Mike Webb got encouragement as a singer in elementary school chorus, earned a prestigious award for choir in middle school, and basically taught himself to play piano and guitar through high school and college. After studying music at JMU and starring in an a cappella group there, he went on to Nashville after graduation, but didn’t find his calling until he returned to the DC area. There, he tried out and was accepted into the US Navy Band Sea Chanters, singing the national anthem and other songs at Nationals Park and many other sporting events as well as President Obama’s inauguration. Mike later went on to join one of Northern Virginia’s legendary cover bands, Gonzo’s Nose, and he performed as their lead singer for over a decade.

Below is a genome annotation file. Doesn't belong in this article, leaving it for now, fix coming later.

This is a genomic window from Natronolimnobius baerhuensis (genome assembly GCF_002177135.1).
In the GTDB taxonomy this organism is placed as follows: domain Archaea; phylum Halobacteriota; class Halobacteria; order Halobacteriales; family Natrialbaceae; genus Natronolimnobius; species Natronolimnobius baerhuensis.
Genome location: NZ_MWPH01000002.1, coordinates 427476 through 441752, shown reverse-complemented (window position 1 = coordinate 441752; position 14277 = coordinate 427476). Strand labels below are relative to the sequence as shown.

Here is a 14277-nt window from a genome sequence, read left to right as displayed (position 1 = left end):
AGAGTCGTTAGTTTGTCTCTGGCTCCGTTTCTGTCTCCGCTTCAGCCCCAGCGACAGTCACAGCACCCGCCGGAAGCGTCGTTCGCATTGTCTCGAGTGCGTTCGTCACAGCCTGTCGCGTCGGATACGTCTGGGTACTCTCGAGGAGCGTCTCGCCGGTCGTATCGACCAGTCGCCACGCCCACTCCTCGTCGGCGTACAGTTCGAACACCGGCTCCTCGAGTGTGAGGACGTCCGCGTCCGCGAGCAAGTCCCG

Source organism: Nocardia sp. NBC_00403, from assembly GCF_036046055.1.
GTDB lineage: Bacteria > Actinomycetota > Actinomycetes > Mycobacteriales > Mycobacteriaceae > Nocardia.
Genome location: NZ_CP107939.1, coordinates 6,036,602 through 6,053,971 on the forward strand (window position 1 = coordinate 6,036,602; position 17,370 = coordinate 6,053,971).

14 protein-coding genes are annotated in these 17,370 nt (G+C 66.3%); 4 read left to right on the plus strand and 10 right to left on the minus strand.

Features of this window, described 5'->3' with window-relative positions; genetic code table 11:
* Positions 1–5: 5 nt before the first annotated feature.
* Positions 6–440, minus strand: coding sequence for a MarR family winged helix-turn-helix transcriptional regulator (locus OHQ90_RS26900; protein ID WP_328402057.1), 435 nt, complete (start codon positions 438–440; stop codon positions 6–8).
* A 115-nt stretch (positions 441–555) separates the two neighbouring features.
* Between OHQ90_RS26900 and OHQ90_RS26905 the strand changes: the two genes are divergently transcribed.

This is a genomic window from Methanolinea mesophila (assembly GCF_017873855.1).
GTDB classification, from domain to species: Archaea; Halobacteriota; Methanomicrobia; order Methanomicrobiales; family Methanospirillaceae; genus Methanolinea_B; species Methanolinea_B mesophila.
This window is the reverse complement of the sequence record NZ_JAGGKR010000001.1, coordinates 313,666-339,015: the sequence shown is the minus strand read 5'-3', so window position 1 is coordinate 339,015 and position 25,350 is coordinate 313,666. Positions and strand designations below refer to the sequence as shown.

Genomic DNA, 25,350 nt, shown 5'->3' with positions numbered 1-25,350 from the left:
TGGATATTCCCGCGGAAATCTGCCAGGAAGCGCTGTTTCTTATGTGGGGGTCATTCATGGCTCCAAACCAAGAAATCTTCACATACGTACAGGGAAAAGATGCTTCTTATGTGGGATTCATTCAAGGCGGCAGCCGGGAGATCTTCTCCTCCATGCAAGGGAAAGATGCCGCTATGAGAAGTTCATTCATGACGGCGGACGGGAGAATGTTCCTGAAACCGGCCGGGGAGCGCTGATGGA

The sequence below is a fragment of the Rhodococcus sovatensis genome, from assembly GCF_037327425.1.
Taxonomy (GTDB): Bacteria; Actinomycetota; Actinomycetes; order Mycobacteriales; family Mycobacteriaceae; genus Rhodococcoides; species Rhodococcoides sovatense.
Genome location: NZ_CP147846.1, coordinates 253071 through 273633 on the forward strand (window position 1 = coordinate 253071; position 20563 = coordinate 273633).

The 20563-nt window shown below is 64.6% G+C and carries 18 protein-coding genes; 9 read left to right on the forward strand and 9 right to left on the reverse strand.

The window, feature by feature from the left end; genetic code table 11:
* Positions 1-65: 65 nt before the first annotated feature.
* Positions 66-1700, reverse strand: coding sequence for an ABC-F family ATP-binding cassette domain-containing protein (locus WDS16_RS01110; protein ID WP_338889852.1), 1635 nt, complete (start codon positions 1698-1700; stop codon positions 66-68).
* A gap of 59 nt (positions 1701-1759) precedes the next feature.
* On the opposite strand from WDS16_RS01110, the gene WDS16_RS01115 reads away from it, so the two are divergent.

Tim Murphy started out playing jazz trumpet, moved on to hardcore punk and played drums in several noise rock groups, before learning to mix house and techno with his Chuck Street Players crew. He took the name DJ Redbees from an article about some Brooklyn-based insects that may or may not have been getting high off maraschino juice and weed. After moving back to Massachusetts and making hip hop and some jazz with Alan Boyer’s Hyperphonix, emerging rock trio Highly Suspect tapped Tim to help manage their group and DJ for them on tour. You can find music from DJ Redbees on various clouds, of the Sound and Mix variety at https://soundcloud.com/djredbees and https://www.mixcloud.com/djredbees/